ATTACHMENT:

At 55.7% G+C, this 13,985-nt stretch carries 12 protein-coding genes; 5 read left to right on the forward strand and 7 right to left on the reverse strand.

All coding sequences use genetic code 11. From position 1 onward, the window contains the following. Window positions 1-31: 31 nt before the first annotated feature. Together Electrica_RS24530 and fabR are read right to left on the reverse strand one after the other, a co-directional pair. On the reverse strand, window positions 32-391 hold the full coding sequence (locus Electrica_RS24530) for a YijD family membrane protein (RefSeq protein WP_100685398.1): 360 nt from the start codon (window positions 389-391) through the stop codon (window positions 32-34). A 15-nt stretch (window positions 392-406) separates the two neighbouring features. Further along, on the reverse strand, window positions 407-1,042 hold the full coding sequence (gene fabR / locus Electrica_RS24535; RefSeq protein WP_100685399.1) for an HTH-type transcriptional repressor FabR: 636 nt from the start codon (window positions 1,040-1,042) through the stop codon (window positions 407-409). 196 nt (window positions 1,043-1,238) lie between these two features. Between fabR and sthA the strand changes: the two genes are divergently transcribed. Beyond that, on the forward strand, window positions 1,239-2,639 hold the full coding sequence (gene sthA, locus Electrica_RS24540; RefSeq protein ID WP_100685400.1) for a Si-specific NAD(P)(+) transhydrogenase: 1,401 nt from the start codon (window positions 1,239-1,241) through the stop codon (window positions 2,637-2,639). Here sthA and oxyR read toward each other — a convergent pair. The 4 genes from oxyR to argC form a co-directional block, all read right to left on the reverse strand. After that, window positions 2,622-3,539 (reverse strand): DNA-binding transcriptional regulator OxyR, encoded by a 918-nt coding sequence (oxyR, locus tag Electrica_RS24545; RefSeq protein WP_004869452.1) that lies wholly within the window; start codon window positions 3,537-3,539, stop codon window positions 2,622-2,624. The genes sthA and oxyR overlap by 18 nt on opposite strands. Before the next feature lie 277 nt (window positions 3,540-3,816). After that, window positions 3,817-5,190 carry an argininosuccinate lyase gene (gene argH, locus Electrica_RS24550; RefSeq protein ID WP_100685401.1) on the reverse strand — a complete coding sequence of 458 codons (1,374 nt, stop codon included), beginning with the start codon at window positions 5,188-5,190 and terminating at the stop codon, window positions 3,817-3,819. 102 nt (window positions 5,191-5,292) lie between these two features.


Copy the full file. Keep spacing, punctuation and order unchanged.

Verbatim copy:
At 55.7% G+C, this 13,985-nt stretch carries 12 protein-coding genes; 5 read left to right on the forward strand and 7 right to left on the reverse strand.

All coding sequences use genetic code 11. From position 1 onward, the window contains the following. Window positions 1-31: 31 nt before the first annotated feature. Together Electrica_RS24530 and fabR are read right to left on the reverse strand one after the other, a co-directional pair. On the reverse strand, window positions 32-391 hold the full coding sequence (locus Electrica_RS24530) for a YijD family membrane protein (RefSeq protein WP_100685398.1): 360 nt from the start codon (window positions 389-391) through the stop codon (window positions 32-34). A 15-nt stretch (window positions 392-406) separates the two neighbouring features. Further along, on the reverse strand, window positions 407-1,042 hold the full coding sequence (gene fabR / locus Electrica_RS24535; RefSeq protein WP_100685399.1) for an HTH-type transcriptional repressor FabR: 636 nt from the start codon (window positions 1,040-1,042) through the stop codon (window positions 407-409). 196 nt (window positions 1,043-1,238) lie between these two features. Between fabR and sthA the strand changes: the two genes are divergently transcribed. Beyond that, on the forward strand, window positions 1,239-2,639 hold the full coding sequence (gene sthA, locus Electrica_RS24540; RefSeq protein ID WP_100685400.1) for a Si-specific NAD(P)(+) transhydrogenase: 1,401 nt from the start codon (window positions 1,239-1,241) through the stop codon (window positions 2,637-2,639). Here sthA and oxyR read toward each other — a convergent pair. The 4 genes from oxyR to argC form a co-directional block, all read right to left on the reverse strand. After that, window positions 2,622-3,539 (reverse strand): DNA-binding transcriptional regulator OxyR, encoded by a 918-nt coding sequence (oxyR, locus tag Electrica_RS24545; RefSeq protein WP_004869452.1) that lies wholly within the window; start codon window positions 3,537-3,539, stop codon window positions 2,622-2,624. The genes sthA and oxyR overlap by 18 nt on opposite strands. Before the next feature lie 277 nt (window positions 3,540-3,816). After that, window positions 3,817-5,190 carry an argininosuccinate lyase gene (gene argH, locus Electrica_RS24550; RefSeq protein ID WP_100685401.1) on the reverse strand — a complete coding sequence of 458 codons (1,374 nt, stop codon included), beginning with the start codon at window positions 5,188-5,190 and terminating at the stop codon, window positions 3,817-3,819. 102 nt (window positions 5,191-5,292) lie between these two features.